May 29, 2013 by rkpcs
The team woke up today to the final day of the exchange, and what a busy final day we have had.
The team were first of all taken to Suncheon bay for a walk through the wetlands. The area is known as Suncheon bay ecological park, and it is protected natural area consisting of 21.6 square km of wetlands and 5.4 square km of reed beds. This area is a major tourist attraction for the area, and the efforts to capitalise upon that industry were apparent with many improvements being made to the facilities during the last few months, and boat and train rides available for tourists to explore the wetlands. We chose to do so on foot along a route which took us to an observatory platform overlooking the entirety of the mudflats, reed beds, and bay.
During our walk we learned about the purification effect that reed beds have on water, saw the many different species of wildlife which were within the the mudflats en mass, including mud hoppers and a huge variety of crabs, and were told about the migratory habits of birds in the area. The landscape was unusual given the circular shapes of the reed beds. We were far too early for seeing any sunset which we were told was also not to be missed, but it was a spectacular sight nevertheless.
Next the team visited Suncheon’s local hospital, Pyunghwa hospital, which specialises in the treatment and rehabilitation of those suffering from strokes, cerebral palsy and brain development impairments. Lucy’s homestay host, Dr Park, works at the hospital and met the team to provide a brief tour of the facilities. The team were interested to learn about the decreasing age of those commonly suffering from strokes in South Korea. Dr Park explained that there were multiple causes for this new trend, including diet, stress and smoking, and took the time to discuss with the team the steps which are being taken nationally to address these issues including intervention in the education system to ensure that children are aware of the dangers.
After stopping for lunch, we were greeted by members of the Gurye rotary club with whom we were spending the afternoon. The team were extremely interested to learn of a particular project being pursued by the Gurye rotary club currently, in which the rotarians are working with other clubs to build houses for underprivileged families. An impressive total of 40 houses were built last year by the club, and this was achieved by Rotarians either donating financially or providing skills and labour to assist in building the houses free of charge.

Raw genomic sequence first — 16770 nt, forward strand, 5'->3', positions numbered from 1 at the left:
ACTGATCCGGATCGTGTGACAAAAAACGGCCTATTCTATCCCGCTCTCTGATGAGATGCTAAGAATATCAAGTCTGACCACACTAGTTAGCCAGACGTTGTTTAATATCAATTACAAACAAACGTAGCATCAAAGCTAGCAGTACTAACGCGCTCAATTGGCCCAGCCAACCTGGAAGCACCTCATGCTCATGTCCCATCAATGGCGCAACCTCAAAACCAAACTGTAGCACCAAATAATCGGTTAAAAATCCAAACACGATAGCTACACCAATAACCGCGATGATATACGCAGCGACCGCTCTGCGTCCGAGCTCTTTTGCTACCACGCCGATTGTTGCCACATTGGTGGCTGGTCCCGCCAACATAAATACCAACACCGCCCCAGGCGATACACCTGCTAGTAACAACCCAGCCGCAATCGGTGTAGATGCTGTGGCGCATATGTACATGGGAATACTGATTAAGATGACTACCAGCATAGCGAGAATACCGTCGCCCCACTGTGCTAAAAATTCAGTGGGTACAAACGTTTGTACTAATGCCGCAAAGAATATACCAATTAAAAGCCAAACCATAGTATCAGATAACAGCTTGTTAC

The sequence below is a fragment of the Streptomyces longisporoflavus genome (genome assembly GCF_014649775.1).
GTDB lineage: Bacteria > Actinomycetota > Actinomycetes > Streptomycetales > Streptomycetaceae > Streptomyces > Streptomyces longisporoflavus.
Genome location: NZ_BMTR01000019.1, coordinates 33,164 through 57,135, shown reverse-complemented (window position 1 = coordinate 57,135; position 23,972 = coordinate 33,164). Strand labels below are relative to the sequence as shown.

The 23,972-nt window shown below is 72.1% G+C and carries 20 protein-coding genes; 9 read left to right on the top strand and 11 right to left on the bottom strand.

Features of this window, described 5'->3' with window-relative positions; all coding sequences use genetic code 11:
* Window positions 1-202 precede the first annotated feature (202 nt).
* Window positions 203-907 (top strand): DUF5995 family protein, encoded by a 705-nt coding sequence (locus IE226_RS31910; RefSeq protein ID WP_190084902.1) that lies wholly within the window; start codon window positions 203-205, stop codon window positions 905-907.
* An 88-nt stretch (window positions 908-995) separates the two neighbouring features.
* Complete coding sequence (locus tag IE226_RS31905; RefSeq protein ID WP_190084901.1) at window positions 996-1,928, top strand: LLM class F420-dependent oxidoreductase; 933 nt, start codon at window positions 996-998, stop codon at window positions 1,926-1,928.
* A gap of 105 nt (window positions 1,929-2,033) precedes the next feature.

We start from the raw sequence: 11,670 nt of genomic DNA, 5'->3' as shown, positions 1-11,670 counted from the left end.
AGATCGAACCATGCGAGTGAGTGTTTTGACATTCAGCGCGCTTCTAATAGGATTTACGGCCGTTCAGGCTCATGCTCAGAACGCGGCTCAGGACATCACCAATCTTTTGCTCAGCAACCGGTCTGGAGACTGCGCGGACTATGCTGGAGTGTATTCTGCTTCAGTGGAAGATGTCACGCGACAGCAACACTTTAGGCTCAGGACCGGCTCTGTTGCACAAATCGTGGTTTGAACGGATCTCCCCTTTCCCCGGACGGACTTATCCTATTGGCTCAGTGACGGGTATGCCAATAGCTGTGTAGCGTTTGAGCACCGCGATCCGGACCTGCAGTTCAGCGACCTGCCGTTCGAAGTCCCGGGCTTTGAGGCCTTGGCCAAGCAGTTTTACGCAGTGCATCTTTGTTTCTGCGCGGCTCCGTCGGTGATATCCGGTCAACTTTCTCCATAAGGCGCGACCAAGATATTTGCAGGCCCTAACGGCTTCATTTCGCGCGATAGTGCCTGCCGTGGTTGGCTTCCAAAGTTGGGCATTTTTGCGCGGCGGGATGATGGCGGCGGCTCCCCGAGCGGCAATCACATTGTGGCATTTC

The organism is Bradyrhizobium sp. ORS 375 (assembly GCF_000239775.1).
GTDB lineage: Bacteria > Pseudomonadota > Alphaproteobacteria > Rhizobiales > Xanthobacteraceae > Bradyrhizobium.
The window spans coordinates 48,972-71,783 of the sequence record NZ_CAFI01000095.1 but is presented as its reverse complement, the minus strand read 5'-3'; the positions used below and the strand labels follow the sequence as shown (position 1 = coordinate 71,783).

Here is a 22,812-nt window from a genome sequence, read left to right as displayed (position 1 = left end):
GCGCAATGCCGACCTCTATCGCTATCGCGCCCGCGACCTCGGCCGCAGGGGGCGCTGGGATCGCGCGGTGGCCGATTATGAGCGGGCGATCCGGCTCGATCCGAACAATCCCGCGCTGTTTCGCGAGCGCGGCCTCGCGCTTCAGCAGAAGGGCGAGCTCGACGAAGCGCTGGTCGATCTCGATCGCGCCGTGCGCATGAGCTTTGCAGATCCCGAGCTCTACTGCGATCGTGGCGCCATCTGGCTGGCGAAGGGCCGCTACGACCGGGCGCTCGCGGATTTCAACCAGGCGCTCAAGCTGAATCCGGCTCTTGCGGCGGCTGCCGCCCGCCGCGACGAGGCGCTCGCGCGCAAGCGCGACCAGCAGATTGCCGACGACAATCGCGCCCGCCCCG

The Gurye rotary club certainly did not disappoint in the afternoon schedule that they had arranged. First of all, we were taken to the agricultural techonology centre, where we met the director of the centre, Mr Park. The centre has a number of functions, but its primary purpose is to promote the safe production of food. The centre provides a range of courses on food production, teaching students how to produce each food type in a safe, eco-friendly, effective and efficient manner. The centre has been open since 1997 and is one of 154 similar facilities across South Korea, although the produce taught in each one differs depending upon the environment of the area covered by the centre. The courses provided by the centre are free to attend, financed by local government. Students range from professional farmers to individuals who wish to learn how to make particular types of food or drink for their own consumption.
The team were then taken into one of the facilities of the centre, a pressed flower exhibition. This is the only exhibition of its kind in the world, and whilst the team may have been dubious as to what this exhibition was going to consist of, those uncertainties were soon blown away. The exhibition consists of a large number of pictures which are made entirely of dried flowers. At first glance, each picture looks like a standard painting and only on closer inspection can each individual petal be seen which make up the picture as a whole. The time and patience which must have gone into each piece was clear to see and the team spent some time marvelling at these incredible pieces of art.
To round off the afternoon, the team were taken to Saseongam temple which is located 500 metres up Osan mountain. After a steep and somewhat hairy drive to its site, the team very much enjoyed exploring this isolated temple which is set into the side of a cliff. Given its location, very few people were at the temple other than those there to offer prayers and a feeling of calm pervaded the grounds with only the sounds being those of rhythmic chanting and birdsong.
After dinner with our Gurye hosts, the team returned to Suncheon to attend a farewell party kindly organised by Arnold, Sally’s homestay host. The team had a lovely night with a group of rotarians whom we have been so warmly welcomed by since our arrival on Saturday and of whom we have become very fond. Each team member was asked to give a short presentation on their thoughts on their trip and what they had learned, which sparked some lively, good natured debate. A wonderful night, with laughter aplenty, was enjoyed by all.
As promised, attached are some of the “official photos” from the recent photoshoot!
The team are now packed up and ready for the final move of the exchange – our departure from the wonderful district of Jeollanam-do tomorrow morning. We will be back to update you from Seoul.